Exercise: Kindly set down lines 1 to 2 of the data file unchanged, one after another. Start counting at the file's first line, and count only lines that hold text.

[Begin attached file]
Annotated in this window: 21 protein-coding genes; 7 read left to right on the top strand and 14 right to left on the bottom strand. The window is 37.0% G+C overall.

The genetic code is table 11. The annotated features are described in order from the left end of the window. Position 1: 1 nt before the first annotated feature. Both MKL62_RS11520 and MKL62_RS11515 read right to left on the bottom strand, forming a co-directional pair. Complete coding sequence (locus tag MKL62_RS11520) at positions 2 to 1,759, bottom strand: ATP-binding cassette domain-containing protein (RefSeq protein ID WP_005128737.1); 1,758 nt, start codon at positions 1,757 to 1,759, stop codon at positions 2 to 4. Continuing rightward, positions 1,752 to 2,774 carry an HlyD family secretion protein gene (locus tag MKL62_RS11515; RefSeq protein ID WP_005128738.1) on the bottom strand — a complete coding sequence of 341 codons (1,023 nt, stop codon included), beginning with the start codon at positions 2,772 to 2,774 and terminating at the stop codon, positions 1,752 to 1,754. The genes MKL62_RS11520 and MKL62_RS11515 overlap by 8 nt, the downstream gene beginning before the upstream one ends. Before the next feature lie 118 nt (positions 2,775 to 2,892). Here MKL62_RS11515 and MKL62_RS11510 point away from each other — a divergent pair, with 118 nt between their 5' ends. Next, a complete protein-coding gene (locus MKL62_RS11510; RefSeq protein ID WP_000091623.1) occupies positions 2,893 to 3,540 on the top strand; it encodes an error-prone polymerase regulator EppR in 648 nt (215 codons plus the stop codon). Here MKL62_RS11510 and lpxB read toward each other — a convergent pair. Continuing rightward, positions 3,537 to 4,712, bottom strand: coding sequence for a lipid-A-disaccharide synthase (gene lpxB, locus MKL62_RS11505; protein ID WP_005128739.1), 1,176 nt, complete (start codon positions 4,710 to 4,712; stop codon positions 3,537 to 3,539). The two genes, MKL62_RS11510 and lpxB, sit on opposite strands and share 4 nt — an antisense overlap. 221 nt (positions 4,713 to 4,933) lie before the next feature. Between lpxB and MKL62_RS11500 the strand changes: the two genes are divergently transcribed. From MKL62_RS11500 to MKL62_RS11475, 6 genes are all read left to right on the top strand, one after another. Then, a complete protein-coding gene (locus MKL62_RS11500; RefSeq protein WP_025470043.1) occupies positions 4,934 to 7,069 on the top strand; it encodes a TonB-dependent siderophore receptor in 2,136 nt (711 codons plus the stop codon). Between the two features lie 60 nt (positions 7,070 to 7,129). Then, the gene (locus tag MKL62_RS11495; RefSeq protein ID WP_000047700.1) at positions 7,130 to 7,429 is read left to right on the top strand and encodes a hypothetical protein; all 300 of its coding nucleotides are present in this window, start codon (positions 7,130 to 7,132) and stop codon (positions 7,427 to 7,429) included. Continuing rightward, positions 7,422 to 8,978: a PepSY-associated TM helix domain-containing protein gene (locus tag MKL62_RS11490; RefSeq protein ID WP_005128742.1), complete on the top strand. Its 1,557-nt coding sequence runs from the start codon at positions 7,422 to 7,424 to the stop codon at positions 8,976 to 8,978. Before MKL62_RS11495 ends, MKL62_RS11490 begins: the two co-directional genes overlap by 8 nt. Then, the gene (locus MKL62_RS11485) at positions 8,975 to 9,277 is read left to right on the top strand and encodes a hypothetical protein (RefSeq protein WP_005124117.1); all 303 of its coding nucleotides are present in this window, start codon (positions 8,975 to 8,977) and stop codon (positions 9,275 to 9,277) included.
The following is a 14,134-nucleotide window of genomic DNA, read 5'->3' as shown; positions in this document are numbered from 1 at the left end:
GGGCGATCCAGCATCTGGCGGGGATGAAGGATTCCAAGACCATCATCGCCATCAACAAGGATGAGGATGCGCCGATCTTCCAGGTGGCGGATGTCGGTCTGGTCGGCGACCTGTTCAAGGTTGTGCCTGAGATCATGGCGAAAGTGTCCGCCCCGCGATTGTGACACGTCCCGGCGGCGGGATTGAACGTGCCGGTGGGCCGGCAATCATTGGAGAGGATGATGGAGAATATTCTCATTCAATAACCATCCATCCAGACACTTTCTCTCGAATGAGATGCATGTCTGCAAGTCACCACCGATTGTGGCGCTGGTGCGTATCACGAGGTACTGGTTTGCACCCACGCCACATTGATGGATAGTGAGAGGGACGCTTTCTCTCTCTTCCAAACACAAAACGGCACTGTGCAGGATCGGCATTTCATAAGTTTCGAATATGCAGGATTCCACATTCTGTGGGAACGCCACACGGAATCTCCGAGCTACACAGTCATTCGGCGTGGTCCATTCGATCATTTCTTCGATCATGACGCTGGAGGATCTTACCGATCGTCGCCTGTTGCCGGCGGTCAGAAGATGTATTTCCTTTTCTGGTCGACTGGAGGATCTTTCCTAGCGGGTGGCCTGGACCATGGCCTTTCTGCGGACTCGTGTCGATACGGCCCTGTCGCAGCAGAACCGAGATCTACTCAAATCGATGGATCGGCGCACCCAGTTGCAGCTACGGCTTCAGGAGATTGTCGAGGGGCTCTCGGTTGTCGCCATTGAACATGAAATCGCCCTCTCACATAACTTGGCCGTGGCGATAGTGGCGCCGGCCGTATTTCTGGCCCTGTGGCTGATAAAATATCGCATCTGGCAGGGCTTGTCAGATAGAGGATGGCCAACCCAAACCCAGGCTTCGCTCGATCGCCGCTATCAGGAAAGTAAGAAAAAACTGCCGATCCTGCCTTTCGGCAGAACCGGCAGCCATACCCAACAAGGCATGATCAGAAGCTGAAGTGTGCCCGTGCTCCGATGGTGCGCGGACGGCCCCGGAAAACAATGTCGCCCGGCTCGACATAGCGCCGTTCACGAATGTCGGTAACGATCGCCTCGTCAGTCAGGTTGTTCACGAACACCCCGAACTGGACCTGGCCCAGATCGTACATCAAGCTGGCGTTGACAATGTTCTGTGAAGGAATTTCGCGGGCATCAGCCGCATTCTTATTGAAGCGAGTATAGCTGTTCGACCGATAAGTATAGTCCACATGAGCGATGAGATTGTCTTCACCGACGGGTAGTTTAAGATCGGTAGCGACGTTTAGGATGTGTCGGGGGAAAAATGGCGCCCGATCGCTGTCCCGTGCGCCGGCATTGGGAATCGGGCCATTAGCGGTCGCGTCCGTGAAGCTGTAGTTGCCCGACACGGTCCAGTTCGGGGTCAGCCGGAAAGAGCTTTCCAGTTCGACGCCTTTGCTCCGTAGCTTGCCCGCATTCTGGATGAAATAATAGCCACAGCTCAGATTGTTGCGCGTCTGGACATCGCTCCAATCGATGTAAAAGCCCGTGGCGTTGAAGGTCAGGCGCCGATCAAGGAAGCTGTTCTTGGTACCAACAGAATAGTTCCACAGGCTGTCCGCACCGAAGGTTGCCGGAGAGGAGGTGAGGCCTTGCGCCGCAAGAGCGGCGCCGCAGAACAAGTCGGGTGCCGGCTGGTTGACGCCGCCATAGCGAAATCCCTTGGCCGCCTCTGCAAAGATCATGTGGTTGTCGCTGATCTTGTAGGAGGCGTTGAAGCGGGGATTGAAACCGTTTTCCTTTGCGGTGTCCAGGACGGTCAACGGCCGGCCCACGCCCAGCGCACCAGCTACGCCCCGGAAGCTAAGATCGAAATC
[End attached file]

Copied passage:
Annotated in this window: 21 protein-coding genes; 7 read left to right on the top strand and 14 right to left on the bottom strand. The window is 37.0% G+C overall.

The genetic code is table 11. The annotated features are described in order from the left end of the window. Position 1: 1 nt before the first annotated feature. Both MKL62_RS11520 and MKL62_RS11515 read right to left on the bottom strand, forming a co-directional pair. Complete coding sequence (locus tag MKL62_RS11520) at positions 2 to 1,759, bottom strand: ATP-binding cassette domain-containing protein (RefSeq protein ID WP_005128737.1); 1,758 nt, start codon at positions 1,757 to 1,759, stop codon at positions 2 to 4. Continuing rightward, positions 1,752 to 2,774 carry an HlyD family secretion protein gene (locus tag MKL62_RS11515; RefSeq protein ID WP_005128738.1) on the bottom strand — a complete coding sequence of 341 codons (1,023 nt, stop codon included), beginning with the start codon at positions 2,772 to 2,774 and terminating at the stop codon, positions 1,752 to 1,754. The genes MKL62_RS11520 and MKL62_RS11515 overlap by 8 nt, the downstream gene beginning before the upstream one ends. Before the next feature lie 118 nt (positions 2,775 to 2,892). Here MKL62_RS11515 and MKL62_RS11510 point away from each other — a divergent pair, with 118 nt between their 5' ends. Next, a complete protein-coding gene (locus MKL62_RS11510; RefSeq protein ID WP_000091623.1) occupies positions 2,893 to 3,540 on the top strand; it encodes an error-prone polymerase regulator EppR in 648 nt (215 codons plus the stop codon). Here MKL62_RS11510 and lpxB read toward each other — a convergent pair. Continuing rightward, positions 3,537 to 4,712, bottom strand: coding sequence for a lipid-A-disaccharide synthase (gene lpxB, locus MKL62_RS11505; protein ID WP_005128739.1), 1,176 nt, complete (start codon positions 4,710 to 4,712; stop codon positions 3,537 to 3,539). The two genes, MKL62_RS11510 and lpxB, sit on opposite strands and share 4 nt — an antisense overlap. 221 nt (positions 4,713 to 4,933) lie before the next feature. Between lpxB and MKL62_RS11500 the strand changes: the two genes are divergently transcribed. From MKL62_RS11500 to MKL62_RS11475, 6 genes are all read left to right on the top strand, one after another. Then, a complete protein-coding gene (locus MKL62_RS11500; RefSeq protein WP_025470043.1) occupies positions 4,934 to 7,069 on the top strand; it encodes a TonB-dependent siderophore receptor in 2,136 nt (711 codons plus the stop codon). Between the two features lie 60 nt (positions 7,070 to 7,129). Then, the gene (locus tag MKL62_RS11495; RefSeq protein ID WP_000047700.1) at positions 7,130 to 7,429 is read left to right on the top strand and encodes a hypothetical protein; all 300 of its coding nucleotides are present in this window, start codon (positions 7,130 to 7,132) and stop codon (positions 7,427 to 7,429) included. Continuing rightward, positions 7,422 to 8,978: a PepSY-associated TM helix domain-containing protein gene (locus tag MKL62_RS11490; RefSeq protein ID WP_005128742.1), complete on the top strand. Its 1,557-nt coding sequence runs from the start codon at positions 7,422 to 7,424 to the stop codon at positions 8,976 to 8,978. Before MKL62_RS11495 ends, MKL62_RS11490 begins: the two co-directional genes overlap by 8 nt. Then, the gene (locus MKL62_RS11485) at positions 8,975 to 9,277 is read left to right on the top strand and encodes a hypothetical protein (RefSeq protein WP_005124117.1); all 303 of its coding nucleotides are present in this window, start codon (positions 8,975 to 8,977) and stop codon (positions 9,275 to 9,277) included.